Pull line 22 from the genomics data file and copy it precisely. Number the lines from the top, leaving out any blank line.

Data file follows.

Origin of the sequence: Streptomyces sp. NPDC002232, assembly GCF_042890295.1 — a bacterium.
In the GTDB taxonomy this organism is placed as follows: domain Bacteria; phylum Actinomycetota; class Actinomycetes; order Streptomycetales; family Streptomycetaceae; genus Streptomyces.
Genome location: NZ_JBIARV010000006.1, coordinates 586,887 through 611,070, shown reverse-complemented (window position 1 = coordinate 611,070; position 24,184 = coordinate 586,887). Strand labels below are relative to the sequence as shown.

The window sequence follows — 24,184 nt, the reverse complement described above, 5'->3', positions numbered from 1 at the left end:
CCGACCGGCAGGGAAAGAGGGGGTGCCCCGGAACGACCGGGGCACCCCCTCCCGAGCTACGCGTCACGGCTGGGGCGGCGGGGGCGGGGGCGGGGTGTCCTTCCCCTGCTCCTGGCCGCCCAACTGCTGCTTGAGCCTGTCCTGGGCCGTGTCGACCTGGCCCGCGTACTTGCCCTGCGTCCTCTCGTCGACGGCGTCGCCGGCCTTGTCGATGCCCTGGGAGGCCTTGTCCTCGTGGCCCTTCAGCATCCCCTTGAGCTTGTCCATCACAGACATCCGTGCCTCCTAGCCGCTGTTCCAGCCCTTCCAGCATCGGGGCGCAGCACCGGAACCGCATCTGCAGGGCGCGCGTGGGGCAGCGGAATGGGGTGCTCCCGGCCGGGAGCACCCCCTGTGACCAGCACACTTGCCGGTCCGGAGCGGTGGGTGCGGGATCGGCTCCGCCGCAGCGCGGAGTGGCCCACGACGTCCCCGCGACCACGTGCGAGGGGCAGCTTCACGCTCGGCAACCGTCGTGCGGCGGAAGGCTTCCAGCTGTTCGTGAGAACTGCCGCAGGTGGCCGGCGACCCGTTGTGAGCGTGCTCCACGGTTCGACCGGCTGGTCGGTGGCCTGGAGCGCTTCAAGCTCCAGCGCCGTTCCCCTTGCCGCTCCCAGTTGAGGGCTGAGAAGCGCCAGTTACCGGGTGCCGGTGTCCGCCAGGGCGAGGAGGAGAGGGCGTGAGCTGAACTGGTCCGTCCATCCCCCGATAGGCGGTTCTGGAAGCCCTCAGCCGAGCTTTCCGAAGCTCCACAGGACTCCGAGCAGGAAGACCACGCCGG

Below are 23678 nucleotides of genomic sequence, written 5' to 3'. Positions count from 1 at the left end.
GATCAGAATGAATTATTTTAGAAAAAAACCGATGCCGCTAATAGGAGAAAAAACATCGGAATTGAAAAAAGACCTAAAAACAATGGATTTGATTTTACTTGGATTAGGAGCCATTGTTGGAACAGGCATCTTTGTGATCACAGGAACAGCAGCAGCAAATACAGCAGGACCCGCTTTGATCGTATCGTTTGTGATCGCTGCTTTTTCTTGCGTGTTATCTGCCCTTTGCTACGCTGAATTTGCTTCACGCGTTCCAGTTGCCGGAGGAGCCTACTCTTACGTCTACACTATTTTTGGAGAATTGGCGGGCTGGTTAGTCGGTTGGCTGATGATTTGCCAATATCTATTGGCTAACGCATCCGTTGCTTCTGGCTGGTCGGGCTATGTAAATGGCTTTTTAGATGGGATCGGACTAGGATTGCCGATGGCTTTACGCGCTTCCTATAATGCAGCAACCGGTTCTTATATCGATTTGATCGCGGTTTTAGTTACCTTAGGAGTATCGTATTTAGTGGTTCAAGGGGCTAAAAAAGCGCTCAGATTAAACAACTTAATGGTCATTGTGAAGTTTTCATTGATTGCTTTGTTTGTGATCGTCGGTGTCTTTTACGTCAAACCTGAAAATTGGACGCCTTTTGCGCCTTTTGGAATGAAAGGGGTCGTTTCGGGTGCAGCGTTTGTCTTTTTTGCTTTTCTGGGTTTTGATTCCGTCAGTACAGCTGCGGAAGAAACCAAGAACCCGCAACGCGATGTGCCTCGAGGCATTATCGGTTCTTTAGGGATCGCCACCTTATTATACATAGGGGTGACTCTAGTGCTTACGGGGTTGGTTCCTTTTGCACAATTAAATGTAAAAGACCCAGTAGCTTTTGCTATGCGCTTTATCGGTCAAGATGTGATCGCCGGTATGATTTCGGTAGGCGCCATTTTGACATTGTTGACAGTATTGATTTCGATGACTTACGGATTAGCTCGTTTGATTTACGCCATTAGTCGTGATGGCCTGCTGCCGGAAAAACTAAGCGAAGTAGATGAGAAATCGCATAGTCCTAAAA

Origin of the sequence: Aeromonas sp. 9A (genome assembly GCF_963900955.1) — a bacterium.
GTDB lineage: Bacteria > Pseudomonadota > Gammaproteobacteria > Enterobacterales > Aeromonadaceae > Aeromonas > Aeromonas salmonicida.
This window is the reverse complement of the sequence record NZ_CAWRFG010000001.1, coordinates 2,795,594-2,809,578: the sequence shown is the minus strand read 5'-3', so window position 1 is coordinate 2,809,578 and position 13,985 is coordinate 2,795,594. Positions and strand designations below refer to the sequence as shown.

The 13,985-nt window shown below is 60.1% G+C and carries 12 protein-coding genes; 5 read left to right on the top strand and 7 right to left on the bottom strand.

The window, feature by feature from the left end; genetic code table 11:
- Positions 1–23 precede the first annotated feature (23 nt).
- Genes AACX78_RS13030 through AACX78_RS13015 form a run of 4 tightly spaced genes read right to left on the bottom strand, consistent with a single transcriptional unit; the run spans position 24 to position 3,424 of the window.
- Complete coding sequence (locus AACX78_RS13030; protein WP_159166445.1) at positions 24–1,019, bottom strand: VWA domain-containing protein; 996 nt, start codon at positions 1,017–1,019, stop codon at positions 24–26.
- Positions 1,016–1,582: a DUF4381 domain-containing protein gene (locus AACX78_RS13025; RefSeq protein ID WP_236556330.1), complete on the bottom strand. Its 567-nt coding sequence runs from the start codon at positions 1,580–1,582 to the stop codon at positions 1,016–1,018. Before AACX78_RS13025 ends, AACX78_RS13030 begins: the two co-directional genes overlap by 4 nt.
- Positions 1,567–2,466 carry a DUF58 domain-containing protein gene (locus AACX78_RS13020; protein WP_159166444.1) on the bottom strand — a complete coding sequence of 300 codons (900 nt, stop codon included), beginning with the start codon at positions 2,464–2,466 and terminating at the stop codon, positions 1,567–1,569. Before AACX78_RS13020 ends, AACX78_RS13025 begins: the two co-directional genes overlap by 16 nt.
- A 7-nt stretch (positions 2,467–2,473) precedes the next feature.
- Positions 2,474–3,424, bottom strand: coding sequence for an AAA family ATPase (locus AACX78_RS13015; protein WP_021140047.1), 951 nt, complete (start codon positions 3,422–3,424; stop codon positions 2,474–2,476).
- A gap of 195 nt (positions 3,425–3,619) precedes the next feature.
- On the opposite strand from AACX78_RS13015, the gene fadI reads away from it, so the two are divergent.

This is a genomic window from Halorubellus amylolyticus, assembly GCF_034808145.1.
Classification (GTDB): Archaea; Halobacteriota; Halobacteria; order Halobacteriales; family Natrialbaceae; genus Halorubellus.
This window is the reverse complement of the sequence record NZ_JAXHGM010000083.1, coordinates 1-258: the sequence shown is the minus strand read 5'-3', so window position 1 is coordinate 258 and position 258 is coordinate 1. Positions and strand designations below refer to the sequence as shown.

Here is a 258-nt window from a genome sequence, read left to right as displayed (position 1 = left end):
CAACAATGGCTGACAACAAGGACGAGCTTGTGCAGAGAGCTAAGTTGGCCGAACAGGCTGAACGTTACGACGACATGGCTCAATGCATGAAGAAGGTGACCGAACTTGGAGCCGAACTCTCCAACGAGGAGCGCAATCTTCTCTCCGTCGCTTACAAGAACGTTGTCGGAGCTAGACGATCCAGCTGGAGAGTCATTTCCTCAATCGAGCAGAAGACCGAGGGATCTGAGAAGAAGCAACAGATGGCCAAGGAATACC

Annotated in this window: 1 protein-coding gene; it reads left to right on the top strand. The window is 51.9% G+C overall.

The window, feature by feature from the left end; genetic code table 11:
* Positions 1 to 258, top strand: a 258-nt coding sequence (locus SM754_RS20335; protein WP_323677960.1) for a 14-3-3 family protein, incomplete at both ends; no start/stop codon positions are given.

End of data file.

This is a genomic window from Halorubellus amylolyticus, assembly GCF_034808145.1.